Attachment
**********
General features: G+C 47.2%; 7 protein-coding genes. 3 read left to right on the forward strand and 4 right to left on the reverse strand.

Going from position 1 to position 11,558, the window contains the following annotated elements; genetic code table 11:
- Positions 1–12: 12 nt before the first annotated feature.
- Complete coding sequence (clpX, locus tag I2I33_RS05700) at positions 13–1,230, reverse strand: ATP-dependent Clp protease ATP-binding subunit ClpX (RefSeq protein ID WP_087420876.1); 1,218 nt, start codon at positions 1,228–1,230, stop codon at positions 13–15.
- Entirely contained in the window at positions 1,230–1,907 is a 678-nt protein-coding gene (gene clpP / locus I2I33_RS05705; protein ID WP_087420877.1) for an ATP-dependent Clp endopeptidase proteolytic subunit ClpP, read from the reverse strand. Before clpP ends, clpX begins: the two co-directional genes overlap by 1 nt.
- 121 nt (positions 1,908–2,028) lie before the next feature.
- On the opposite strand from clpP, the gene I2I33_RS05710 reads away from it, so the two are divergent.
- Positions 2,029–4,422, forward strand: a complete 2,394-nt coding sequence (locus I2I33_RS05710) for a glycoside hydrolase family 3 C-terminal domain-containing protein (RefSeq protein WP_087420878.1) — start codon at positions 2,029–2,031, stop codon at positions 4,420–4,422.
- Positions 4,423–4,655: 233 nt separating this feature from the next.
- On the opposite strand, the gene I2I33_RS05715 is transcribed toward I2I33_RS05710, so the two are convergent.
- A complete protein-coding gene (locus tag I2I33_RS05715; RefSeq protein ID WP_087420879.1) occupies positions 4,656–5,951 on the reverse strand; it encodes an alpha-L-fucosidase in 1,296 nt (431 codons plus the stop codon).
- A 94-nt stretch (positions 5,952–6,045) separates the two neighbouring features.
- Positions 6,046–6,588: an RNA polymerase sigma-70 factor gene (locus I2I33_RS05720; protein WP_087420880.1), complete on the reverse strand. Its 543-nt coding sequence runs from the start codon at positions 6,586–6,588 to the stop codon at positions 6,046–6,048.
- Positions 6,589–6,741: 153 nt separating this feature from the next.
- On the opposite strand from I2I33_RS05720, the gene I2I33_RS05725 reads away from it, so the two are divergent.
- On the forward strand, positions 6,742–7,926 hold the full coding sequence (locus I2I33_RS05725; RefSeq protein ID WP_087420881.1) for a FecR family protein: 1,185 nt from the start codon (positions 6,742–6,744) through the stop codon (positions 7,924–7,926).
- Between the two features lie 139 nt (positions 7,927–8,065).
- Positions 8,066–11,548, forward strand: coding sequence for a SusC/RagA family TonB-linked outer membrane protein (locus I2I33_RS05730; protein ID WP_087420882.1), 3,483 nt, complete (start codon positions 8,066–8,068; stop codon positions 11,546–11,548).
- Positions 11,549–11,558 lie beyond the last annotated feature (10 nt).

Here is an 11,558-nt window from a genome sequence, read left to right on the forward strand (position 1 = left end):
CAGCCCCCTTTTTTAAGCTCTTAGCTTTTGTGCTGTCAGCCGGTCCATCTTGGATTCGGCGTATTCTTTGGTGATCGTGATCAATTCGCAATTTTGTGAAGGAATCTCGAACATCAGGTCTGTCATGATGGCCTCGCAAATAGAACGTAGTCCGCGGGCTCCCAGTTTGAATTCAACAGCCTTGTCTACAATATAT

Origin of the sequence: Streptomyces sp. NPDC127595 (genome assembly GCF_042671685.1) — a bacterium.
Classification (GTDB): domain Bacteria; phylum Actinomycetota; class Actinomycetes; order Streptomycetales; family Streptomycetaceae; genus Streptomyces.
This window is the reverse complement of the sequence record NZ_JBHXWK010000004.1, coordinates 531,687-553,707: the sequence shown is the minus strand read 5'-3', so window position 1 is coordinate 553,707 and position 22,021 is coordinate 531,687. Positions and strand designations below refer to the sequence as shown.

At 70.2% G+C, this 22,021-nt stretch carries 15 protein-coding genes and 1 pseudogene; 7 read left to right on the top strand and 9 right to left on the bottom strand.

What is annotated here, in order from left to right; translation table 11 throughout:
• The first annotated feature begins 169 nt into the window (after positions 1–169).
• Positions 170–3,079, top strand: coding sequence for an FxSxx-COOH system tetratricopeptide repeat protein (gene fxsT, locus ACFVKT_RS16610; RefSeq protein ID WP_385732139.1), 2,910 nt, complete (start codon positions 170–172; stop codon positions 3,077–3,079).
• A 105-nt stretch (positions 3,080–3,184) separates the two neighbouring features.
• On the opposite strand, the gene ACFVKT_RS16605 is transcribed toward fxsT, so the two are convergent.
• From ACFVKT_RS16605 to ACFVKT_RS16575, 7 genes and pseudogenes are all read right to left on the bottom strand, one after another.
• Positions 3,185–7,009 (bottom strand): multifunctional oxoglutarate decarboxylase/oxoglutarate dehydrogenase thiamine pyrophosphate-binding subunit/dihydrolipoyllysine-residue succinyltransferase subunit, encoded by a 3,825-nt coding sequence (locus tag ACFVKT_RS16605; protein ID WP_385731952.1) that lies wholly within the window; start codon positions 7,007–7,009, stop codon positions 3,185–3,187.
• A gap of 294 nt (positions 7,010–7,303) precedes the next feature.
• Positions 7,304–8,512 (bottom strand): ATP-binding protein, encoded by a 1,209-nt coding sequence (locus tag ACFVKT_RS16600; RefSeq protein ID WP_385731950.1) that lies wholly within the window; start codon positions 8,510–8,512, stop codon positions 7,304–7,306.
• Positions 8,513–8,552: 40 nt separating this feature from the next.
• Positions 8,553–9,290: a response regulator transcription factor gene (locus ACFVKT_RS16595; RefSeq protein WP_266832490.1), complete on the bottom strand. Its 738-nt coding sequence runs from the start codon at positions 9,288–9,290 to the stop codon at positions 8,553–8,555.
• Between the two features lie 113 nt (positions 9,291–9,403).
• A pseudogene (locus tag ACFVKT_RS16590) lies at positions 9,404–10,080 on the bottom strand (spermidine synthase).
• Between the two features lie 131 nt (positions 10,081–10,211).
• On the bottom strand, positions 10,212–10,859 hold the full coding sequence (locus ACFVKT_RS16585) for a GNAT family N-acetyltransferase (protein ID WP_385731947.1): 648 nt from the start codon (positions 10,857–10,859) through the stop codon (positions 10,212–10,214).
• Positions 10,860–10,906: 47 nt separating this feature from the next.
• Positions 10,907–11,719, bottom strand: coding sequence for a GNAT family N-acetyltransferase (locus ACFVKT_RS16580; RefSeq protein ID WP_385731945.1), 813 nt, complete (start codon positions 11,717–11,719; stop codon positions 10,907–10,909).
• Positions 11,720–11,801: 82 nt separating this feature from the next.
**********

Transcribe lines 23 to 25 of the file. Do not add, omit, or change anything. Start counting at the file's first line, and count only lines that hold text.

Classification (GTDB): domain Bacteria; phylum Actinomycetota; class Actinomycetes; order Streptomycetales; family Streptomycetaceae; genus Streptomyces.
This window is the reverse complement of the sequence record NZ_JBHXWK010000004.1, coordinates 531,687-553,707: the sequence shown is the minus strand read 5'-3', so window position 1 is coordinate 553,707 and position 22,021 is coordinate 531,687. Positions and strand designations below refer to the sequence as shown.

At 70.2% G+C, this 22,021-nt stretch carries 15 protein-coding genes and 1 pseudogene; 7 read left to right on the top strand and 9 right to left on the bottom strand.